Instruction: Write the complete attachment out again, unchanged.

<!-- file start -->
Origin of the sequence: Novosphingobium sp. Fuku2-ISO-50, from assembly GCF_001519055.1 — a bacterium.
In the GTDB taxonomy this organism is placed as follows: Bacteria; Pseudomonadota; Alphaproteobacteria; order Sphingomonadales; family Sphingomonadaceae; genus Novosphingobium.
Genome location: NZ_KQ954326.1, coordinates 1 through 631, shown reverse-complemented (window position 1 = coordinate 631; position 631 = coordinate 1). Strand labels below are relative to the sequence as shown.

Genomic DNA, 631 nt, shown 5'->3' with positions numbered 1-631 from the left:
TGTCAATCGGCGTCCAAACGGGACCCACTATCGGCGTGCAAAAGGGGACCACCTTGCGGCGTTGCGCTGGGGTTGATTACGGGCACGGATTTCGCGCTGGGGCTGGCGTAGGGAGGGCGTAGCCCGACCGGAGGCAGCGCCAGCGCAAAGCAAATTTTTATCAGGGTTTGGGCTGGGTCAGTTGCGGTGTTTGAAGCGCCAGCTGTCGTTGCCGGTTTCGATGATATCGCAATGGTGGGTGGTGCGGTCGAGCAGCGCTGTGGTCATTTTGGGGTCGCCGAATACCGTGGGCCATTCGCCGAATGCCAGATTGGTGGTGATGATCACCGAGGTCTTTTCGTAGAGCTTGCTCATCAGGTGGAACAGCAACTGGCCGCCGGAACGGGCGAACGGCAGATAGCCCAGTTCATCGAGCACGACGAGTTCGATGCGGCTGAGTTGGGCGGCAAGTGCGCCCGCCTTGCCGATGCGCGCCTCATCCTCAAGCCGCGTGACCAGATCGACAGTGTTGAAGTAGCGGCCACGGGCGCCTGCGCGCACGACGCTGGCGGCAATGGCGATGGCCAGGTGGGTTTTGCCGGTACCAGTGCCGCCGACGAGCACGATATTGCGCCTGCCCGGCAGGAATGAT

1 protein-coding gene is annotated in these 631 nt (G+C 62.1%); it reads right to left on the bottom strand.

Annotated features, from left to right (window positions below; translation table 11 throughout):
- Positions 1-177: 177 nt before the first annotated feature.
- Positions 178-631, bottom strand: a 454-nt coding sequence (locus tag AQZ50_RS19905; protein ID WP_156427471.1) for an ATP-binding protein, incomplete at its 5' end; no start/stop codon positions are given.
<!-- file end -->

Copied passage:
Origin of the sequence: Novosphingobium sp. Fuku2-ISO-50, from assembly GCF_001519055.1 — a bacterium.
In the GTDB taxonomy this organism is placed as follows: Bacteria; Pseudomonadota; Alphaproteobacteria; order Sphingomonadales; family Sphingomonadaceae; genus Novosphingobium.
Genome location: NZ_KQ954326.1, coordinates 1 through 631, shown reverse-complemented (window position 1 = coordinate 631; position 631 = coordinate 1). Strand labels below are relative to the sequence as shown.

Genomic DNA, 631 nt, shown 5'->3' with positions numbered 1-631 from the left:
TGTCAATCGGCGTCCAAACGGGACCCACTATCGGCGTGCAAAAGGGGACCACCTTGCGGCGTTGCGCTGGGGTTGATTACGGGCACGGATTTCGCGCTGGGGCTGGCGTAGGGAGGGCGTAGCCCGACCGGAGGCAGCGCCAGCGCAAAGCAAATTTTTATCAGGGTTTGGGCTGGGTCAGTTGCGGTGTTTGAAGCGCCAGCTGTCGTTGCCGGTTTCGATGATATCGCAATGGTGGGTGGTGCGGTCGAGCAGCGCTGTGGTCATTTTGGGGTCGCCGAATACCGTGGGCCATTCGCCGAATGCCAGATTGGTGGTGATGATCACCGAGGTCTTTTCGTAGAGCTTGCTCATCAGGTGGAACAGCAACTGGCCGCCGGAACGGGCGAACGGCAGATAGCCCAGTTCATCGAGCACGACGAGTTCGATGCGGCTGAGTTGGGCGGCAAGTGCGCCCGCCTTGCCGATGCGCGCCTCATCCTCAAGCCGCGTGACCAGATCGACAGTGTTGAAGTAGCGGCCACGGGCGCCTGCGCGCACGACGCTGGCGGCAATGGCGATGGCCAGGTGGGTTTTGCCGGTACCAGTGCCGCCGACGAGCACGATATTGCGCCTGCCCGGCAGGAATGAT

1 protein-coding gene is annotated in these 631 nt (G+C 62.1%); it reads right to left on the bottom strand.

Annotated features, from left to right (window positions below; translation table 11 throughout):
- Positions 1-177: 177 nt before the first annotated feature.
- Positions 178-631, bottom strand: a 454-nt coding sequence (locus tag AQZ50_RS19905; protein ID WP_156427471.1) for an ATP-binding protein, incomplete at its 5' end; no start/stop codon positions are given.